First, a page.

The room is packed wall to wall with sweaty bodies, and we’re all as drenched as we are excited to see Electric Callboy burst out on stage. Everyone immediately jumps aboard the Tekkno hype train, and to say the pit erupts into complete anarchy is a monumental understatement – it’s more like an instantaneous wild and vicious rave where everyone and everything becomes just a blur of fluoro. The band are one man down tonight with vocalist Sebastian Biesler having been called away, but Nico Sallach is doing a fine job juggling both vocal parts tonight. The whole crowd seems to know all the words, so it’s like karaoke night on steroids. They’ve barely made headway through the second track before a wall of death explodes of its own accord. Flinging out banger after banger like Spaceman and Hate/Love, supported by a futuristic video backdrop, Electric Callboy have facilitated no ordinary show – it’s more like a movement of tekknophiles all gathered here to party like they never left Schoolies.

Their high-octane cover of Everytime We Touch whips up what I would call an epic rave fight pit, with strobe lights glittering like the beams of a thousand spaceships. Sallach announces they will perform one of their older singles The Scene, but once again, whether old or new, whether in English or in German, everyone knows the lyrics, and they sing along ecstatically as they jump around in the mosh. The band absolutely nails the fun juxtaposition between candy pink pop dance vibes and colossal breakdowns, and it translates live so well. Sallach takes a moment to compliment the diversity in the audience, remarking how great it is to see fans of literally all ages and from all walks of life. Though it’s not difficult to understand why this music unites generations of music fans – I haven’t had this much fun in a mosh in a very long time. It’s silly, chaotic and unpretentious, just a bunch of metal devotees largely ditching the black uniform in favour of raving in their best Christmas Hawaiian shirts.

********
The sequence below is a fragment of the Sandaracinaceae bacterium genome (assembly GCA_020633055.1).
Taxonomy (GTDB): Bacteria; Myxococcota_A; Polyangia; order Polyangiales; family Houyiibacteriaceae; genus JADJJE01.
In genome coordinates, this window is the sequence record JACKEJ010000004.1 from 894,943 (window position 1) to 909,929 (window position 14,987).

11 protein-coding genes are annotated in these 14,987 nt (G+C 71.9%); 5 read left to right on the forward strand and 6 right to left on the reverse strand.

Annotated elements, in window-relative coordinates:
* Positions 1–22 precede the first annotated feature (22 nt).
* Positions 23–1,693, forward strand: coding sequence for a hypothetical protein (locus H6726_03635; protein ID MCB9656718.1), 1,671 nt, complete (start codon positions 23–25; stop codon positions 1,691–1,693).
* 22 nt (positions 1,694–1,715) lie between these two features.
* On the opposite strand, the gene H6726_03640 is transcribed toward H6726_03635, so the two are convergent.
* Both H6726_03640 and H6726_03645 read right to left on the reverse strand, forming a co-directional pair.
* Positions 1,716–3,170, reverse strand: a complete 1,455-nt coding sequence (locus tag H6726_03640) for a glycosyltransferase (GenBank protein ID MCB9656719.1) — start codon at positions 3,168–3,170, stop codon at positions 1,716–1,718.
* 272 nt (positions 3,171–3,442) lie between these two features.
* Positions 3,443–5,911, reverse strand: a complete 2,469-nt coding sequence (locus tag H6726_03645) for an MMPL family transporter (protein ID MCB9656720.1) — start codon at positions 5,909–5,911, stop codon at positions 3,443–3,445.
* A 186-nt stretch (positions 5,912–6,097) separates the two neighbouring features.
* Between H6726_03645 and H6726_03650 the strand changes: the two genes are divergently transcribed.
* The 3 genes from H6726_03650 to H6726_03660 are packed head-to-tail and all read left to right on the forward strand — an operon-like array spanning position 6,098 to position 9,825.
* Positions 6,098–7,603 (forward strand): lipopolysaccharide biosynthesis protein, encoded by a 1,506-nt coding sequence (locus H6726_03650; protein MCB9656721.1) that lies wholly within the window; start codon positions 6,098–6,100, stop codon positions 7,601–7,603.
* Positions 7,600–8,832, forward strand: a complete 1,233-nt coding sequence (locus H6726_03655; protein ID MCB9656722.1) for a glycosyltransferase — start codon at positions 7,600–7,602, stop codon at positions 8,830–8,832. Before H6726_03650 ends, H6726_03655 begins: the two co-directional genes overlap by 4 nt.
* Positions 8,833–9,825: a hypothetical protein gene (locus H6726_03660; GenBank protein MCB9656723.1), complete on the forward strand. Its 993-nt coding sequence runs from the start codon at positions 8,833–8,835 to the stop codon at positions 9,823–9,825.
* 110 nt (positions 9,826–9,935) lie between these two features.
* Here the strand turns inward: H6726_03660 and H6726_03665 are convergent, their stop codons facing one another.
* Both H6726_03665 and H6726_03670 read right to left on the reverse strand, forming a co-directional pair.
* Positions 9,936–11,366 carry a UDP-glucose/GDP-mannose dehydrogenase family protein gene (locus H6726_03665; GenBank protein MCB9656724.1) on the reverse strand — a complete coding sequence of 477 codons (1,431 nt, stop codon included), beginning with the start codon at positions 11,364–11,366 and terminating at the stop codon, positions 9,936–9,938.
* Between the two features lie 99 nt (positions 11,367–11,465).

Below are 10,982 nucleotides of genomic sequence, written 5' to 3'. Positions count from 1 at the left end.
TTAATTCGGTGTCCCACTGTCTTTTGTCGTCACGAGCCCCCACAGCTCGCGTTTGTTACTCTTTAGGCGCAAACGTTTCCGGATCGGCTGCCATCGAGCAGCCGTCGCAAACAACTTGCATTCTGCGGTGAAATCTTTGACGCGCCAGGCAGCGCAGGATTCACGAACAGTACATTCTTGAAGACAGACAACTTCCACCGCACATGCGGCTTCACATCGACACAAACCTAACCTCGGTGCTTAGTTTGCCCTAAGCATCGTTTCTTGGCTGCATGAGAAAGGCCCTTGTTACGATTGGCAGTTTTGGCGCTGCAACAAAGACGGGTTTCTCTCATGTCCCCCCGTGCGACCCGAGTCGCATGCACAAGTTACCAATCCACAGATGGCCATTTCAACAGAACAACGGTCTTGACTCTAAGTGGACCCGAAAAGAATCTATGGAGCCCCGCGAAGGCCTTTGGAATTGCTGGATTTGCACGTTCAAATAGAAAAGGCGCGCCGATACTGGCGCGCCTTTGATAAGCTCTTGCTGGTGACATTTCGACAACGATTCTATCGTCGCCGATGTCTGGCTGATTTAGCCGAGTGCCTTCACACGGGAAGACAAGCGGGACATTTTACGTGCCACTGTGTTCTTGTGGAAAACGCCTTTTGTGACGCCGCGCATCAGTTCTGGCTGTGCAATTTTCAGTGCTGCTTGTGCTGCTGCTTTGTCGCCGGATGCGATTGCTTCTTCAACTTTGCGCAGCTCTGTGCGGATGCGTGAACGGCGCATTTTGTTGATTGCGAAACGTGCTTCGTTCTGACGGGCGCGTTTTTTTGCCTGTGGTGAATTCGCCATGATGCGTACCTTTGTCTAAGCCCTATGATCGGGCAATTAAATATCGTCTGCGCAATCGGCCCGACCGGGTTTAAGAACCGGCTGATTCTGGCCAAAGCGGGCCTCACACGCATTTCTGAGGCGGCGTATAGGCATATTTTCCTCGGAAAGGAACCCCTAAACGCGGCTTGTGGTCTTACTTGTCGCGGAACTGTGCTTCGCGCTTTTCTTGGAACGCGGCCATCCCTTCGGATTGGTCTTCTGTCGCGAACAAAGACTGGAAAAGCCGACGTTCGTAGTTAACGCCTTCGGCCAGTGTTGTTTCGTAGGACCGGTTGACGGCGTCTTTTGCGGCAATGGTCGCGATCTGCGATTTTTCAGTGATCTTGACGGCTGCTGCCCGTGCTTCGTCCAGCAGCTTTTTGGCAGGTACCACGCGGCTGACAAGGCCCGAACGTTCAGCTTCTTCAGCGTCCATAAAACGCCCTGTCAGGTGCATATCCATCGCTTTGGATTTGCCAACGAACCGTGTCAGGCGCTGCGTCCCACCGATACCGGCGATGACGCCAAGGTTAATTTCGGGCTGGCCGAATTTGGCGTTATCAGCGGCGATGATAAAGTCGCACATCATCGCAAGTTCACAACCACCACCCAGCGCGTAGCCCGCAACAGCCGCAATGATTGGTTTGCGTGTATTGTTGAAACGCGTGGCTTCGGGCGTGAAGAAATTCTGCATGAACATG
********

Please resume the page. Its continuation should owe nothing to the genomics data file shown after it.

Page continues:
Cannon explosions and truly deafening singalongs punctuate the infectiously catchy Arrow of Love, and then there is a ridiculously impressive drum solo from David Friedrich to the soundtrack of Darude’s ‘Sandstorm’, in a showy, hyper-EDM musicianship flex. But all hell breaks loose during Hypa Hypa, with mullets and armwarmers flying akimbo in the mosh that has completely dissolved into chaos. Parasite’s crisp disco beats somehow get a row pit going, and then we get a brief reprieve with an unexpected acoustic cover of Backstreet BoysI Want It That Way. MC Thunder rounds out this rave-fuelled musical odyssey, until the boys return for three encore numbers. Considering we’re all basically moshing in a swamp at this point, it’s a testament to the adoration felt by the crowd towards this band that the energy continues to peak right at the business end of the set. Pump It and Mindreader get massive circle pits going and growing, but the unrelenting and unprompted chants of “da – da-da-da-da – da – da-da-da-da” all night have been building up to this point. Closing with We Got The Moves, it’s the party mosh to end all party moshes.

Only a few years ago, if you’d asked me whether EDM metal would inspire this kind of response in the legions of Australian heavy music fans, I would have been skeptical to say the least. But Electric Callboy have created a cult that is too irresistible to ignore – a cult of party, a cult of fun, and most of all, a cult of pure joy. Judging by the uncontrollably positive energy in the room tonight, there’ll be twice as many ecstatic, fluoro fans right at the front row when Electric Callboy return to our sweaty, sunny shores once more.

Thanks to Dallas Does PR